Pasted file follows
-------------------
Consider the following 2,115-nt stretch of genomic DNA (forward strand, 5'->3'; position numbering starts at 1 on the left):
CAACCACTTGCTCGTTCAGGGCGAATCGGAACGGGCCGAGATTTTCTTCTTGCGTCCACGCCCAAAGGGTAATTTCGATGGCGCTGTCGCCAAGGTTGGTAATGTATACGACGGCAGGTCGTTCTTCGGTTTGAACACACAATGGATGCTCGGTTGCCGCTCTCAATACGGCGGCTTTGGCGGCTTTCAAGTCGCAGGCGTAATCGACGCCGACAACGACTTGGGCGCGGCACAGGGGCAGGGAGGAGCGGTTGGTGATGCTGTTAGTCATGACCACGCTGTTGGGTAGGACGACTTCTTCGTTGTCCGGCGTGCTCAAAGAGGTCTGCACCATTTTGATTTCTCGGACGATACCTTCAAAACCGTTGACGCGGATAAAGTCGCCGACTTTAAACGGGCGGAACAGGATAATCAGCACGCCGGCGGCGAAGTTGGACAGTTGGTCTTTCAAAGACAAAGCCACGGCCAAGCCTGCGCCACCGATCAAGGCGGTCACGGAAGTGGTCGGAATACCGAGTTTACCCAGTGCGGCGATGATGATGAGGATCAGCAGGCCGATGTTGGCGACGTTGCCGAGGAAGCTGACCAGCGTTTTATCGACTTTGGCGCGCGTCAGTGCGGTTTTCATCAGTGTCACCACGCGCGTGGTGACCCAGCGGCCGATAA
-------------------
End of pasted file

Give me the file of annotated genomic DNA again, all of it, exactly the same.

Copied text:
Consider the following 2,115-nt stretch of genomic DNA (forward strand, 5'->3'; position numbering starts at 1 on the left):
CAACCACTTGCTCGTTCAGGGCGAATCGGAACGGGCCGAGATTTTCTTCTTGCGTCCACGCCCAAAGGGTAATTTCGATGGCGCTGTCGCCAAGGTTGGTAATGTATACGACGGCAGGTCGTTCTTCGGTTTGAACACACAATGGATGCTCGGTTGCCGCTCTCAATACGGCGGCTTTGGCGGCTTTCAAGTCGCAGGCGTAATCGACGCCGACAACGACTTGGGCGCGGCACAGGGGCAGGGAGGAGCGGTTGGTGATGCTGTTAGTCATGACCACGCTGTTGGGTAGGACGACTTCTTCGTTGTCCGGCGTGCTCAAAGAGGTCTGCACCATTTTGATTTCTCGGACGATACCTTCAAAACCGTTGACGCGGATAAAGTCGCCGACTTTAAACGGGCGGAACAGGATAATCAGCACGCCGGCGGCGAAGTTGGACAGTTGGTCTTTCAAAGACAAAGCCACGGCCAAGCCTGCGCCACCGATCAAGGCGGTCACGGAAGTGGTCGGAATACCGAGTTTACCCAGTGCGGCGATGATGATGAGGATCAGCAGGCCGATGTTGGCGACGTTGCCGAGGAAGCTGACCAGCGTTTTATCGACTTTGGCGCGCGTCAGTGCGGTTTTCATCAGTGTCACCACGCGCGTGGTGACCCAGCGGCCGATAA